Back on the Low Carb!

picture of chorizo sausage, the Diabetes Diet
I could probably eat this Every. Single. Day.

Goodbye carbs. It was fun while it lasted, particularly that beef mac and cheese*, but you and I need to rethink our relationship…

While practising for a half-marathon, I upped my carb intakes. Some type 1s have managed endurance training on a low-carb diet, but I wasn’t one of them. My body refused to put one step in front of another without fruit, bread, protein flapjacks or potatoes, but now I’m fed of blood sugar levels that rollercoaster all over the place, and the particularly nasty lows you get thanks to too much rapid-acting insulin where you eventually surface from mental fog surrounded by sweetie packets and the sinking feeling, ‘Blast. I’ve completely over-treated that hypo.’

Hello cheese, meat, eggs and fish! Welcome back butter, cream and mayo in lavish amounts. And planning of course—the writing of endless lists, shopping, menu plans, revisiting old low-carb favourites. I haven’t eaten chorizo for a few months and my mouth waters at the thought of it, dry-fried crispy in the pan, oozing red oil that coats mushrooms and salad leaves… yum.

a picture of a blood testing machine on The Diabetes Diet
This will be my blood sugar levels from now on. All the time. Yes sirree.

I’ve eaten low-carb on/off (and mostly on) now for almost ten years. Whenever I come back to it after spells on the bread, a few weeks of super-strict low-carbing make me feel I can conquer the world. I get a rush of energy and mental clarity. Give it a month or so and I’ll be banging on the door of Number 10. Step aside, Theresa May. I’ll deal with Brexit for you!

[Perhaps I should write to Theresa, a type 1 herself, and suggest she try 14 days on a keto diet to help with the thorny issue of how the UK exits the EU. Or keto clarity might give her the strength to say, ‘Citizens! Remain calm. We’re staying in.’]

Then there’s the other thing. Between you and me, reader, the digestive issues of the higher carb diet are a LOT to contend with. We’re talking bloating, rumbling noises and let’s not be coy here—gas. After one race, I ate fish and chips and delicious as it was, the heartburn was horrific. Low carb, high-fat meals don’t make me uncomfortable most of the time. A sore, bloated stomach or having to spend a lot of time trying to hold in gas make a person tired and very grumpy. One of the case studies in our book, the Diabetes Diet reported that several months on a low-carb diet cut out the farting issue for her, much to the relief of everyone around her…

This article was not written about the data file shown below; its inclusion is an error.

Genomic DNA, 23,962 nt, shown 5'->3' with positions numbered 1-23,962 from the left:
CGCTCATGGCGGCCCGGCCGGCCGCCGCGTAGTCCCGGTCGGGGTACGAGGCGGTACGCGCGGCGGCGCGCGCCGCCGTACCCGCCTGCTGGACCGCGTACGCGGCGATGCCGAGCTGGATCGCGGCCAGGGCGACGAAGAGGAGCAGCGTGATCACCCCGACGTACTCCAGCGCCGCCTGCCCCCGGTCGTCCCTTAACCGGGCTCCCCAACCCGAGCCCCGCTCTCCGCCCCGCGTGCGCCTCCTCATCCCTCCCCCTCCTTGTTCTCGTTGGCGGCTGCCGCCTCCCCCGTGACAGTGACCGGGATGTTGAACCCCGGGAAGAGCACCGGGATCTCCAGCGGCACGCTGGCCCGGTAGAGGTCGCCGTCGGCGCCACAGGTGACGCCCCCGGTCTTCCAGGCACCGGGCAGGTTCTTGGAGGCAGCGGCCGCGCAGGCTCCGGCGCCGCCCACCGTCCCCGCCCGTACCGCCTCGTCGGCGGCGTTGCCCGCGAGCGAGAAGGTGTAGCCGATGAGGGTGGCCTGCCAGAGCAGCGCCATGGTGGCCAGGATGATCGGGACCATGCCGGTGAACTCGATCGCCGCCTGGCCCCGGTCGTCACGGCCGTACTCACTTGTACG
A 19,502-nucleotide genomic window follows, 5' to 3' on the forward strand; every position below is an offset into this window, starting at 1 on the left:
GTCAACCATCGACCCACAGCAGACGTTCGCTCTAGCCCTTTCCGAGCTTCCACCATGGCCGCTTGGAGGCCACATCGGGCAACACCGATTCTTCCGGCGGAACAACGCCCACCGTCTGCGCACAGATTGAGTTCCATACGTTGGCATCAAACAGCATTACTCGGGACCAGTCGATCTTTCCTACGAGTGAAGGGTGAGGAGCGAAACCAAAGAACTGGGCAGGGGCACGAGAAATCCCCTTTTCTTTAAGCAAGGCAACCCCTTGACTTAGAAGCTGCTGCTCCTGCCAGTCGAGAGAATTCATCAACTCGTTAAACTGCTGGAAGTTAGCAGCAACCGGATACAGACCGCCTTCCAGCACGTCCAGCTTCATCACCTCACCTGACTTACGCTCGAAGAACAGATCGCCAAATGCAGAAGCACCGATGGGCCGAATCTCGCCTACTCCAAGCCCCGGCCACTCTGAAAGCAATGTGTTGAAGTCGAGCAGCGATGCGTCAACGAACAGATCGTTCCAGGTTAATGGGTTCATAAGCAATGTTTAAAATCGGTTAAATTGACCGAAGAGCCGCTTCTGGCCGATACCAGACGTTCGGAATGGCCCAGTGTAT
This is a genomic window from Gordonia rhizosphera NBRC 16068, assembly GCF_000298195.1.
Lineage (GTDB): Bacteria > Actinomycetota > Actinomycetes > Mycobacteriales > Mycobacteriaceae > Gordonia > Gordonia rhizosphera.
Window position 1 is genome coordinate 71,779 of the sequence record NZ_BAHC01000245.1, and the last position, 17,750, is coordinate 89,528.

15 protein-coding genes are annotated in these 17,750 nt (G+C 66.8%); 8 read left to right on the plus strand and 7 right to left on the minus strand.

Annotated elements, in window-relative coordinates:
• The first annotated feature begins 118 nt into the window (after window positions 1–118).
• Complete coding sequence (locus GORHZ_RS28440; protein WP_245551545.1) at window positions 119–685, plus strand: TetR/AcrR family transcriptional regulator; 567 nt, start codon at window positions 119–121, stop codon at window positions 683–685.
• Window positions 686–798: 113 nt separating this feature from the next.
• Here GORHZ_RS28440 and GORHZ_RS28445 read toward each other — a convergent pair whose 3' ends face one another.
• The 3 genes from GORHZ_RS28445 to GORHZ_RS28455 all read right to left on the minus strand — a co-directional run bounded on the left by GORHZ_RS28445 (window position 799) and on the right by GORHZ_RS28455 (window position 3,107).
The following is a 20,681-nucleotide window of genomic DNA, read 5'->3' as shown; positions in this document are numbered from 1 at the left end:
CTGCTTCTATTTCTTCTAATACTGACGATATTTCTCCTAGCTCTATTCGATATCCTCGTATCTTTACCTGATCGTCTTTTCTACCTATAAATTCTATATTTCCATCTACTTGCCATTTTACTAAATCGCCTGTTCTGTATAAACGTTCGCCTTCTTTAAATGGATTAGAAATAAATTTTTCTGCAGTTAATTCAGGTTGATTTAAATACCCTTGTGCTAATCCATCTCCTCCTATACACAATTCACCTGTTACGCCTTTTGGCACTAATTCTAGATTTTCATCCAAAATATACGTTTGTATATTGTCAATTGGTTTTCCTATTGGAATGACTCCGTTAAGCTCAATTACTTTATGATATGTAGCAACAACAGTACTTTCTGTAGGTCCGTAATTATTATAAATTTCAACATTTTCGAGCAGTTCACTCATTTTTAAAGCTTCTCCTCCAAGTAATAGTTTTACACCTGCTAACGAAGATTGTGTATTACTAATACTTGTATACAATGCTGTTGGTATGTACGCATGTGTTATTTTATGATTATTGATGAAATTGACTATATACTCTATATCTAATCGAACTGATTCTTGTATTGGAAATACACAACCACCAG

So, full charge forward on the low-carb meal making front. Moussaka via the Diet Doctor, cauliflower cheese, peanut butter cookies via Fit to Serve, lamb with hummus, low carb chicken wings via Yummy Lummy, and crust-less pizza.

Good times!


*For the love of food, good people, please try this. Ragu sauce, macaroni and cheese, topped with bread crumbs and yet more cheese. What’s not to love?

12 thoughts on “Back on the Low Carb!”

  1. It’s remarkable how a low carb diet reduces the bloating and for me the faecal urgency that makes going for a walk or thinking about a long drive anxiety-filled. While low carb often leads to constipation, I’d prefer that than always wondering when the urge to purge is suddenly going to hit me.

    Liked by 1 person

    1. Low carb fixed a lot of things for me, but it was giving up wheat that dealt with the years of GERD and the decades of blowing off like a carthorse. There’s a distinct threshold effect, I can get away with tiny quantities when eating out, more and the farting returns, more still and the GERD and general intestinal grumbling come back.

      If you need to up your carbs again you might try sticking to things like rice, potatoes, oats etc. Just a thought . . .

      Liked by 2 people

      1. Lots of responses are individualistic – I am pretty much limited to berries for fruit – but I know people who can eat what I can’t, and vice versa. The wheat thing is surprisingly common though. And when dieticians sternly tell you you must not avoid gluten unless you are diagnosed coeliac and it’s important to eat wheat, my spidey senses start tingling. I’m not sure how much it’s the gluten and how much other things like wheat germ agglutinin which is probably what makes it spike my glucose so badly, but it’s a simple N=1 test to avoid it and see what improves.

        Liked by 1 person

    1. It’s individual, isn’t it? I don’t think it’s for everyone and we ought to eat the stuff that keeps us ‘healthy’ and we like, and that varies for us all.


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